Strong like a sasquatch, built like a Yeti: A Run Oregon review of Yeti Coolers


When it comes to packing for an overnight relay (Cascade Lakes, Hood to Coast, Ragnar) or one-day relay (Gorgeous Series, Three Capes, Barrel to Keg), one of the most important things to consider is how you are going to stay fueled through the event. I mean, we are probably all pretty good at planning our wardrobe changes and hygiene necessities, but food and drink can sometimes be a little more challenging. It’s not because we don’t understand the importance of this, but without the right equipment to keep edibles and drinkables cold for extended periods of time, healthy options can go right out the window. Instead, we start loading our packs with a variety of not perishable box and bar options, a necessity, but definitely not ideal.

Yeti is a power player in the cooler business and in addition to using their products for camping or boating, their heavy-duty cooling items are ideal for healthy fueling pre-, during, and post-race. Yeti sent us a few samples to check out, and we feel we can honestly say “you’re welcome” in advance to our future relay teams. We are bringing the cold!

UntitledYeti’s Tundra line comes in a large array of sizes, from personal-sized to huge family versions. The Tundra 65, which we tried out, measures in at:

  • Exterior
    • 16 inches Tall
    • 5 x 17.5 Top
    • 5 x 14.88 Bottom
  • Interior
    • 8 inches Tall
    • 5 x 12 Top
    • 375 x 10.75 Bottom
  • Weight
    • 29 lbs (unfilled)

This size can hold almost 40 beverage cans and 56 pounds of ice with their recommended 2:1 ice to contents ratio. That equals a lot of beer…cough…water bottles. It’s definitely not the most mobile of coolers, as even empty it is heavy. You are definitely going to want to keep it stable in your campground or van without having to lug it too far. Luckily, it comes equipped with military-grade polyester rope handles to keep hauling as easy as possible, and keep the wear and tear to a minimum.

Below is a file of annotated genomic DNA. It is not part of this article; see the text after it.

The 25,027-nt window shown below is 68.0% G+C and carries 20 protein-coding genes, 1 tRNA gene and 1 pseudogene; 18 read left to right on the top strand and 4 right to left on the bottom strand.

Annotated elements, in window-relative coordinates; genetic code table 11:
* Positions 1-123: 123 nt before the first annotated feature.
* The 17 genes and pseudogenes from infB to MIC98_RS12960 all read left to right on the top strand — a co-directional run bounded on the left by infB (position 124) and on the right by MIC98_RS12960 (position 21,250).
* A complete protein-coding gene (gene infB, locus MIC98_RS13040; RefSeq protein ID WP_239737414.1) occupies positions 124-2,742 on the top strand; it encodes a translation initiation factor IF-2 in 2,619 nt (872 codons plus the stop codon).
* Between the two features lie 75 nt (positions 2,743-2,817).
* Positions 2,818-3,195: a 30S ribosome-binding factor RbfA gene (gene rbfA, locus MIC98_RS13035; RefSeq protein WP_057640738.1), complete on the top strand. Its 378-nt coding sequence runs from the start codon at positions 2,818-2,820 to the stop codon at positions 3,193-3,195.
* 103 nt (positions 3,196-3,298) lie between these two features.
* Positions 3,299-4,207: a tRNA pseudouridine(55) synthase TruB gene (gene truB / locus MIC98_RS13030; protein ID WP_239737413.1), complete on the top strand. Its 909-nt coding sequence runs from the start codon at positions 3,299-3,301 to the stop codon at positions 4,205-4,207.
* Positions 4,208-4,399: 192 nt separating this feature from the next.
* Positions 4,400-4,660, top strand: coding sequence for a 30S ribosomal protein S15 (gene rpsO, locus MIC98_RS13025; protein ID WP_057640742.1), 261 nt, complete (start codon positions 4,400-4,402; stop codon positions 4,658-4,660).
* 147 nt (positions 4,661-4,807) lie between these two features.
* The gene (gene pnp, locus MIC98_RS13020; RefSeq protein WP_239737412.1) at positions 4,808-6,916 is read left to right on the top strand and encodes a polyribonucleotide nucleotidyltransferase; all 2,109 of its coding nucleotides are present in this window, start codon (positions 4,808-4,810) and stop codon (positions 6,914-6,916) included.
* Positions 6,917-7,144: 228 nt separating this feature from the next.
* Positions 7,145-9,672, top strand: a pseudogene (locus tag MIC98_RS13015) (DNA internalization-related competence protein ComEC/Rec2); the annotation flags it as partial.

And what keeps it cold and sets it apart? A really thick wall (up to two inches), PermaFrost insulation, a form-fitting lid that keeps the cool from escaping, and their patented ColdLock Gasket. All that simply means that stuff stays colder longer.


Some other features about the tundra is that they are certified “Bear-Resistant”. While that hopefully shouldn’t play a factor on your runs, it may prove more worthwhile when you are camping in the great outdoors. If you are a boater, it has


  • White
  • Brown
  • Blue


The cooler is definitely an investment, but considering how virtually indestructible it is, this may likely be the last cooler you will ever need. From their hinge system, to carrying handles, to heavy-duty rubber lid latches, IN ADDITION to their strong construction, it seems able to hold up to all your needs. It does come with a 5-year limited warranty if there happen to be any defects (aside from normal wear and tear).

We have been using this as both an outdoor cooler on our deck (which gets a lot of praise from party guests), as well as on a handful of family trips, and couldn’t be more impressed. Sure it’s heavy, but it has allowed us to keep perishable food cold and avoid some restaurant stops because we have healthy sandwich, salad, and fruit / veggie options at the ready. We figured that on our last weekend trip, we ended up saving about $100 just on avoiding constant restaurant and snacking stops along the way. We really liked that it comes with a dry goods basket so that we could keep items like breads, meats, and cheeses cold, without having them directly in contact with the ice.